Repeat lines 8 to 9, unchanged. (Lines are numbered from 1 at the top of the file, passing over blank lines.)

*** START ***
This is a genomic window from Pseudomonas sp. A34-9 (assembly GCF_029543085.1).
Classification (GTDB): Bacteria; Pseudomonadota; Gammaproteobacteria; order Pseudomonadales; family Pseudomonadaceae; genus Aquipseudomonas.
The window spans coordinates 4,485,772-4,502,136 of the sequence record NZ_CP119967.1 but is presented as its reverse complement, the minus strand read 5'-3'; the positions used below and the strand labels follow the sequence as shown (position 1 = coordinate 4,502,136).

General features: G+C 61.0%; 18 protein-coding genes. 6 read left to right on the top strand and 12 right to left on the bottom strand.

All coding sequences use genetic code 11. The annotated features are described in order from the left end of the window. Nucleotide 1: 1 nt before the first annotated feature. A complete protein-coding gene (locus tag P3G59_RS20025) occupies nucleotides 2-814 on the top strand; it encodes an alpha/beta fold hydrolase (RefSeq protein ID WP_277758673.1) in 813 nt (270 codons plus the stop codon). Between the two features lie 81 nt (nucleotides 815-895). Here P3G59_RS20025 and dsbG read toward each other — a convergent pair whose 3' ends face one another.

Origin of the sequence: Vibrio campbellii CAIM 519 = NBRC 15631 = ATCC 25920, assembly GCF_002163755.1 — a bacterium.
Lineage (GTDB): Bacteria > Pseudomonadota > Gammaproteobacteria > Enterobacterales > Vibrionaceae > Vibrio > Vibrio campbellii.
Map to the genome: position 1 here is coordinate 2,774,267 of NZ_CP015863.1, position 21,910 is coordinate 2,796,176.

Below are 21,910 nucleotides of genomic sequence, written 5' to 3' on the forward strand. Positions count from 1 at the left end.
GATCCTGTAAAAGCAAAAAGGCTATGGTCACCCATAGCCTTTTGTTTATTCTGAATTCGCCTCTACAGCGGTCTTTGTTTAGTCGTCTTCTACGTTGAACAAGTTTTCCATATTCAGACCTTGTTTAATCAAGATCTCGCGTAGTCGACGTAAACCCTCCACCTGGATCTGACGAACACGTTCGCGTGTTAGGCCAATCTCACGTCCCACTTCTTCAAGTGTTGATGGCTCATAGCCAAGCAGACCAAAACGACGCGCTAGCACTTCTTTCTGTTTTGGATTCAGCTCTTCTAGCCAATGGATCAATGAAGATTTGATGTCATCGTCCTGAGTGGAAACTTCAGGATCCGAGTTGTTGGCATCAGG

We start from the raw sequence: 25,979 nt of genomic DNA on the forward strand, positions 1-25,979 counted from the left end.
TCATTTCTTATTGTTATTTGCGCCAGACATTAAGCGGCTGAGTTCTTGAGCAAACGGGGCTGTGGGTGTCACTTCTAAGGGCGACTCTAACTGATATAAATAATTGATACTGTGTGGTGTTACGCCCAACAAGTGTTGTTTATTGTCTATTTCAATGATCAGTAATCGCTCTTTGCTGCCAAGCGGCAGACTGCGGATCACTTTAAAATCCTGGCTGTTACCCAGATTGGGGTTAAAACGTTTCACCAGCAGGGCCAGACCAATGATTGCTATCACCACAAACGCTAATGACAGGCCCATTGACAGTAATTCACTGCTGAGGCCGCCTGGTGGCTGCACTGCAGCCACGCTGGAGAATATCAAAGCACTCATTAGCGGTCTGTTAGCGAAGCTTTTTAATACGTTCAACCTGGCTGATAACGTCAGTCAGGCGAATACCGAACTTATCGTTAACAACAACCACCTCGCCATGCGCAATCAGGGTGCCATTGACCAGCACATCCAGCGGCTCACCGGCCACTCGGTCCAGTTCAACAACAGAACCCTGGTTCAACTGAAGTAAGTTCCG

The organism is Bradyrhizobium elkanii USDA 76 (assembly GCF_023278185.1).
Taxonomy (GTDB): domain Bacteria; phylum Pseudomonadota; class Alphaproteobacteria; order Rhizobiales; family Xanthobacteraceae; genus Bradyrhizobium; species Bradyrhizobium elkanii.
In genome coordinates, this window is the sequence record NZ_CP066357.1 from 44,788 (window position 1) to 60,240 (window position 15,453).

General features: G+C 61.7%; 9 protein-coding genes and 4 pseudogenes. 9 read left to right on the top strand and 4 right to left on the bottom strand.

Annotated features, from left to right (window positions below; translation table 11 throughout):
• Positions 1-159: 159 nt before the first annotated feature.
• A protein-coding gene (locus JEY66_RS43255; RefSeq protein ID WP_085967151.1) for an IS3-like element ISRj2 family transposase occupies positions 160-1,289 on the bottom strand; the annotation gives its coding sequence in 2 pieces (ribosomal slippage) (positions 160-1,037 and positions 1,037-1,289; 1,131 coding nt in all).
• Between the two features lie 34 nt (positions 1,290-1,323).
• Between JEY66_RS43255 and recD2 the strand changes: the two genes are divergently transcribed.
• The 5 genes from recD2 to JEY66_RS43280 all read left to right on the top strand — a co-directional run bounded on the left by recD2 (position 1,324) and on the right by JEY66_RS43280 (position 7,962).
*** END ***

Map to the genome: position 1 here is coordinate 2,774,267 of NZ_CP015863.1, position 21,910 is coordinate 2,796,176.

Below are 21,910 nucleotides of genomic sequence, written 5' to 3' on the forward strand. Positions count from 1 at the left end.